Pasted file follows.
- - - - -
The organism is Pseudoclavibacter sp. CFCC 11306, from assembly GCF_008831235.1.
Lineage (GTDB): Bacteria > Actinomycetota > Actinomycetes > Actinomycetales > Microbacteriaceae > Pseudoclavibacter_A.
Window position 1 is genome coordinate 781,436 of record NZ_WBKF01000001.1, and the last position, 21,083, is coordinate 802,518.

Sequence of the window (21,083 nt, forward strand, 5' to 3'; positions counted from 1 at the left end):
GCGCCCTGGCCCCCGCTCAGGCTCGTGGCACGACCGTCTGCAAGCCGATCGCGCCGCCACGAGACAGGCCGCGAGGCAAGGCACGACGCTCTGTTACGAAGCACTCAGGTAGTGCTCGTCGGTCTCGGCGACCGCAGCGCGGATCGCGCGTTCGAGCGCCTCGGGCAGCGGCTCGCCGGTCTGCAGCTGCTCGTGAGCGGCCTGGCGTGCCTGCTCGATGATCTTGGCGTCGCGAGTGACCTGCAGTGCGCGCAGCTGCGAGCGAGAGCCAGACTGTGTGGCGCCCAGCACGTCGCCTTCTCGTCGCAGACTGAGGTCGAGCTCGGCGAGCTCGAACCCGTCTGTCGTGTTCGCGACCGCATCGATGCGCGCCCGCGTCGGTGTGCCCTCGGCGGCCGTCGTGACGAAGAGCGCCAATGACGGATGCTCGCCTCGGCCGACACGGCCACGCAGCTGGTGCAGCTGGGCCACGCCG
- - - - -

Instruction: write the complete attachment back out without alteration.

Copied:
The organism is Pseudoclavibacter sp. CFCC 11306, from assembly GCF_008831235.1.
Lineage (GTDB): Bacteria > Actinomycetota > Actinomycetes > Actinomycetales > Microbacteriaceae > Pseudoclavibacter_A.
Window position 1 is genome coordinate 781,436 of record NZ_WBKF01000001.1, and the last position, 21,083, is coordinate 802,518.

Sequence of the window (21,083 nt, forward strand, 5' to 3'; positions counted from 1 at the left end):
GCGCCCTGGCCCCCGCTCAGGCTCGTGGCACGACCGTCTGCAAGCCGATCGCGCCGCCACGAGACAGGCCGCGAGGCAAGGCACGACGCTCTGTTACGAAGCACTCAGGTAGTGCTCGTCGGTCTCGGCGACCGCAGCGCGGATCGCGCGTTCGAGCGCCTCGGGCAGCGGCTCGCCGGTCTGCAGCTGCTCGTGAGCGGCCTGGCGTGCCTGCTCGATGATCTTGGCGTCGCGAGTGACCTGCAGTGCGCGCAGCTGCGAGCGAGAGCCAGACTGTGTGGCGCCCAGCACGTCGCCTTCTCGTCGCAGACTGAGGTCGAGCTCGGCGAGCTCGAACCCGTCTGTCGTGTTCGCGACCGCATCGATGCGCGCCCGCGTCGGTGTGCCCTCGGCGGCCGTCGTGACGAAGAGCGCCAATGACGGATGCTCGCCTCGGCCGACACGGCCACGCAGCTGGTGCAGCTGGGCCACGCCG